2011 GSA Annual Meeting in Minneapolis (912 October 2011)
Paper No. 159-3
Presentation Time: 8:45 AM-9:00 AM

THUNDER BAY NORTH PT-PD-NI-CU DEPOSIT

HEGGIE, Geoff1, MACTAVISH, Allan1, JOHNSON, Justin1, MA, Leon1, and CHAFFEE, Matt2, (1) Magma Metals Ltd. Canada, 1004 Alloy Drive, Thunder Bay, ON P7B 6A5, Canada, gheggie@magmametals.ca, (2) University of Minnesota Duluth, Duluth, MN

The 1.1 Ga Midcontinent Rift (MCR) centred on Lake Superior hosts a number of recently discovered orthomagmatic nickel-copper-platinum group element deposits. The Thunder Bay North Deposit (TBN), discovered in 2006, is the most recent. An indicated open pit resource of 8.46 million tonnes (mT) grading 1.04 g/t Pt, 0.98g/t Pd, 0.18% Ni and 0.25% Cu, and a smaller, higher-grade, underground resource of 1.03 mT grading 1.63g/t Pt, 1.51 g/t Pd, 0.24% Ni and 0.39% Cu, have been defined in the TBN-system over a strike-length of 3.4 km.

The TBN-system has a number of unique features differentiating it from other MCR-related orthomagmatic deposits and occurrences. Mineralization identified to date is dominated by disseminated sulphide with lesser semi-massive to massive sulphide accumulations. Mineralization is chalcophile element enriched, with massive sulphide accumulations grading 60-100 g/t combined platinum and palladium, in a one to one ratio. Mineralization occurs as semi-continuous pods hosted by olivine cumulate in a magmatic conduit. The magmatic feeder exhibits rapid changes in morphology and orientation, but is dominated by visually homogenous peridotite to feldspathic peridotite. Olivine appears as a dominant cumulate phase with minor oxides. Feldspar occurs as an intercumulus phase, and pyroxenes occur as both minor cumulate phases, and ubiquitous oikocrysts. A thin carapace of a feldspar dominant rock with heterolithic xenoliths is commonly observed at the top of the magmatic feeder. Petrology and geochemistry indicates that the TBN-system is similar to other early mafic-ultramafic intrusions identified within Lake Nipigon embayment of the rift. However, in contrast the other intrusions to date host limited mineralization.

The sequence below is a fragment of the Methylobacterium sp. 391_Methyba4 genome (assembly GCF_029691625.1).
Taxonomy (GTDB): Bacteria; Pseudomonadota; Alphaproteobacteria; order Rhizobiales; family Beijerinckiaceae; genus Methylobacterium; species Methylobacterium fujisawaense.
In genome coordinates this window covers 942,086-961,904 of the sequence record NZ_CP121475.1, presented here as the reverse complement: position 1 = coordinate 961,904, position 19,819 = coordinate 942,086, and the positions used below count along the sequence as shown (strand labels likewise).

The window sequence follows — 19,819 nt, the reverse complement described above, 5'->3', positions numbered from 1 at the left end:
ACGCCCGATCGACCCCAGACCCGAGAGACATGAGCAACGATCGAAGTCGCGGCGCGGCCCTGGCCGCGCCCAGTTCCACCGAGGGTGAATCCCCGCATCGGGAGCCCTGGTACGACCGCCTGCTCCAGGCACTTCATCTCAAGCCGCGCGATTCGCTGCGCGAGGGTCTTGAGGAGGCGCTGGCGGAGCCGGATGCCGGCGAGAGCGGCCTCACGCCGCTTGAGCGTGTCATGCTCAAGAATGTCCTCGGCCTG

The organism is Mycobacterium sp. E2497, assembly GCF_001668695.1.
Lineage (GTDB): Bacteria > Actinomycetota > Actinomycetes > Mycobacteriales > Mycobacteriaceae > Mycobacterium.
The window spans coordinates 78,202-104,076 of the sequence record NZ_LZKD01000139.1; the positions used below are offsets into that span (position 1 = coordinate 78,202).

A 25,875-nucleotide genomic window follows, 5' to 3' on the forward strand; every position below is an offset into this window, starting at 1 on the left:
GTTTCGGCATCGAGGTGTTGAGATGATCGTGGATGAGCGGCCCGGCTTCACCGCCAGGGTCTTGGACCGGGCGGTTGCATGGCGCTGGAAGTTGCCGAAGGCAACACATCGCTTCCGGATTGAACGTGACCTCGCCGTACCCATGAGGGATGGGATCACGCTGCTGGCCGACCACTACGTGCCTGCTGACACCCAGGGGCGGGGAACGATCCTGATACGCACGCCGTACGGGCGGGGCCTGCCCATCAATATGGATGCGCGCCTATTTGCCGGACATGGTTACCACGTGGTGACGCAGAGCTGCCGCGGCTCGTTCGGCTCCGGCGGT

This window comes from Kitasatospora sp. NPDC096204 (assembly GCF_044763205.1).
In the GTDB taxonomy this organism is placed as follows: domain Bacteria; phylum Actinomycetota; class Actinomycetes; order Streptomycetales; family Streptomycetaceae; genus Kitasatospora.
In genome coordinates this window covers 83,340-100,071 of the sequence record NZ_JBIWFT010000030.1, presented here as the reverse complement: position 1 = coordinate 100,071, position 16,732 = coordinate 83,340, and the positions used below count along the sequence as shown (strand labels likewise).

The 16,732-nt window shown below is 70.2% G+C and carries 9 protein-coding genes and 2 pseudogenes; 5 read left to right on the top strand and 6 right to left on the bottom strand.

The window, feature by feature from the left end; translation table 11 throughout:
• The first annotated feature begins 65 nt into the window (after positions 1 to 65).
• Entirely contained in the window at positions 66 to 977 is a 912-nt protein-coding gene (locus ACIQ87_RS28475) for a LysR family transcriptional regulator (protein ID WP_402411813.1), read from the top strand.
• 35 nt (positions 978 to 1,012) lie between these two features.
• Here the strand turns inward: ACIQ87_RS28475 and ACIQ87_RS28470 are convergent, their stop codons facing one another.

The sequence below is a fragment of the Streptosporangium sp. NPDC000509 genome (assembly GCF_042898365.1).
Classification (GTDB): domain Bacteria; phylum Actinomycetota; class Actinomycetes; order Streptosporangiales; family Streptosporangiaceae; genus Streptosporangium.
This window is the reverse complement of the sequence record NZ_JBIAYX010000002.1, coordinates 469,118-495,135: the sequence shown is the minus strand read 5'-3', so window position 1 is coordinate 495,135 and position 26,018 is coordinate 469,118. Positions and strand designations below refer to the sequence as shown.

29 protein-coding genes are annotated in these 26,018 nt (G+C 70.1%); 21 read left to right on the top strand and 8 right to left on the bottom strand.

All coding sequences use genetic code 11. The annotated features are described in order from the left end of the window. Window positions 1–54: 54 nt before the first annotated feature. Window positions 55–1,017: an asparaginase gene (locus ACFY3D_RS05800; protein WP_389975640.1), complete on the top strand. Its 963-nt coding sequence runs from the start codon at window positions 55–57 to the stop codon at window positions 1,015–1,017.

A dynamic ore forming model involving the transport of immiscible sulphide from an up stream source to the currently defined resource area is proposed. Immiscible sulphides accumulated in basal topographical lows, and areas of decreased magma flow velocity. Exploration continues following up on both the upstream and downstream potential of the system.

2011 GSA Annual Meeting in Minneapolis (912 October 2011)
General Information for this Meeting
Session No. 159
Geology and Mineral Deposits of the Midcontinent Rift II
Minneapolis Convention Center: Room 101H-J
8:00 AM-12:00 PM, Tuesday, 11 October 2011

Geological Society of America Abstracts with Programs, Vol. 43, No. 5, p. 395

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